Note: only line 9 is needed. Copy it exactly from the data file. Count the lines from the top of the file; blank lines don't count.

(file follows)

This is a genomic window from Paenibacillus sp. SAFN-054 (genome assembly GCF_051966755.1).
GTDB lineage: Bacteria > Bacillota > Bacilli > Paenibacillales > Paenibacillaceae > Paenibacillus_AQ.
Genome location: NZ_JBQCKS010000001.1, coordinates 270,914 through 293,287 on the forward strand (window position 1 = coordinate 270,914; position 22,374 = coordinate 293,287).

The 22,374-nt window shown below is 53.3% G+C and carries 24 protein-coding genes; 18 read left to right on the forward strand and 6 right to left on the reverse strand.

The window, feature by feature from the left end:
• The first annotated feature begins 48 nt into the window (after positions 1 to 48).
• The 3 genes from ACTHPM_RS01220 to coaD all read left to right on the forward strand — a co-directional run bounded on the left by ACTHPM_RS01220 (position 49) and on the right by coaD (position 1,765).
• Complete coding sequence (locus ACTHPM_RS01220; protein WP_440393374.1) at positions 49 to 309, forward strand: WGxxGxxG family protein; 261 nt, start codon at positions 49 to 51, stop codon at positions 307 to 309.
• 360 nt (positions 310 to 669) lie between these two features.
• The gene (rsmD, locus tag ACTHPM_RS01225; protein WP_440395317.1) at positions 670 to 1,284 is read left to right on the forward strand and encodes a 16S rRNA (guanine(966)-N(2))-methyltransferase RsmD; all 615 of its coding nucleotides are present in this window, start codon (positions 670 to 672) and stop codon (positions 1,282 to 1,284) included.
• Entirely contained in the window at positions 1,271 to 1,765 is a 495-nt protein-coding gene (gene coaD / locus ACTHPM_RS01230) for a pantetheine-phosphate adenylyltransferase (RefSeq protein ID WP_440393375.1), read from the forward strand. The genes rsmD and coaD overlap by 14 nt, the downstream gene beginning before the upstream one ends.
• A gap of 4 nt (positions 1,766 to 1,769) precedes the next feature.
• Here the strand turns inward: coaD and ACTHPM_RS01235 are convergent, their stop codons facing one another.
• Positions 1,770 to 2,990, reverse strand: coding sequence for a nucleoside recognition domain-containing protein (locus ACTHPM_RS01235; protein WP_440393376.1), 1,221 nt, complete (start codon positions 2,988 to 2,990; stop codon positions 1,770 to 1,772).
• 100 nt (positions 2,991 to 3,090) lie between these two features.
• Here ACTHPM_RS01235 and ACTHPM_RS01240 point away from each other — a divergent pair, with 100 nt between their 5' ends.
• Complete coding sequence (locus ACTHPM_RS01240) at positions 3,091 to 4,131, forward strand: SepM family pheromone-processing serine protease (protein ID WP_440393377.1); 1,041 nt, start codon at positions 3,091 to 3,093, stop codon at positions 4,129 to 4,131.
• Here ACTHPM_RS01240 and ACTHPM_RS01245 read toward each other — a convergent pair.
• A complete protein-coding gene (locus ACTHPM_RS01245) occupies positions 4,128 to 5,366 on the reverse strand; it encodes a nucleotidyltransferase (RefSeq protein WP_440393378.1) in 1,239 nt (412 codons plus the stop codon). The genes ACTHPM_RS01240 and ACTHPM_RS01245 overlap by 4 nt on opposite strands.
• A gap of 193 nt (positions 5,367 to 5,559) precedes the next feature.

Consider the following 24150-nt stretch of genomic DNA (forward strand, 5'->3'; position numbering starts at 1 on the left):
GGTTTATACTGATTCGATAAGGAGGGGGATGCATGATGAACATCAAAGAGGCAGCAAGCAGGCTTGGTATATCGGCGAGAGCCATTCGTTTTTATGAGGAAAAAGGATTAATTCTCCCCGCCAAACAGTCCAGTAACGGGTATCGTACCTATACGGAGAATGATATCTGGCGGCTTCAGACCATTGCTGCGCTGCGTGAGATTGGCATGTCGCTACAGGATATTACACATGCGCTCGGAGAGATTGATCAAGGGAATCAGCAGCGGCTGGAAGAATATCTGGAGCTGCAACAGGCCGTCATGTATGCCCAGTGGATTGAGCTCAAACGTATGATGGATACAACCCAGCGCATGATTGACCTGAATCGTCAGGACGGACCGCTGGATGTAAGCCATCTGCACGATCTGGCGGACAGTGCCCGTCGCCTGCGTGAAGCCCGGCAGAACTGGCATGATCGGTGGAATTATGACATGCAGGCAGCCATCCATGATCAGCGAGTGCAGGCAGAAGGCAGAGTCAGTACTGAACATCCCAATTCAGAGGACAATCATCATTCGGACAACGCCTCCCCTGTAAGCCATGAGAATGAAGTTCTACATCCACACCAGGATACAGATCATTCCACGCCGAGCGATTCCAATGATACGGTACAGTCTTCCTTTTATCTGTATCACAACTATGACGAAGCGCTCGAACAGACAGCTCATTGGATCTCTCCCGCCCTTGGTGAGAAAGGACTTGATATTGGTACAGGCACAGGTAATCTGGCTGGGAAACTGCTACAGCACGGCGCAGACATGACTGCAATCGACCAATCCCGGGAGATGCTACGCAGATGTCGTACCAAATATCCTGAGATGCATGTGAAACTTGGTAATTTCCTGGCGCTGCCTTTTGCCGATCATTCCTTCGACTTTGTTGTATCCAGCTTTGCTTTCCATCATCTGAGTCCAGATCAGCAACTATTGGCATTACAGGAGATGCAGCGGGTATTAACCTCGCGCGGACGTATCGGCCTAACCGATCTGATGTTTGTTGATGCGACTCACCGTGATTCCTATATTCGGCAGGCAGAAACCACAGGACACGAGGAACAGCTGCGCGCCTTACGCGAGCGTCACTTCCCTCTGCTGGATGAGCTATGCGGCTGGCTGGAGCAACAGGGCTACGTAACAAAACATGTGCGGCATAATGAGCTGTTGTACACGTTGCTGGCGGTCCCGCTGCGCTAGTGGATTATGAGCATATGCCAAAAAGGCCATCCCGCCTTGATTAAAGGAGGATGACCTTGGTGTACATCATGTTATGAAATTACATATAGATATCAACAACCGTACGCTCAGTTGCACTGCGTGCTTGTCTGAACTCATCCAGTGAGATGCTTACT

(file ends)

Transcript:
• 360 nt (positions 310 to 669) lie between these two features.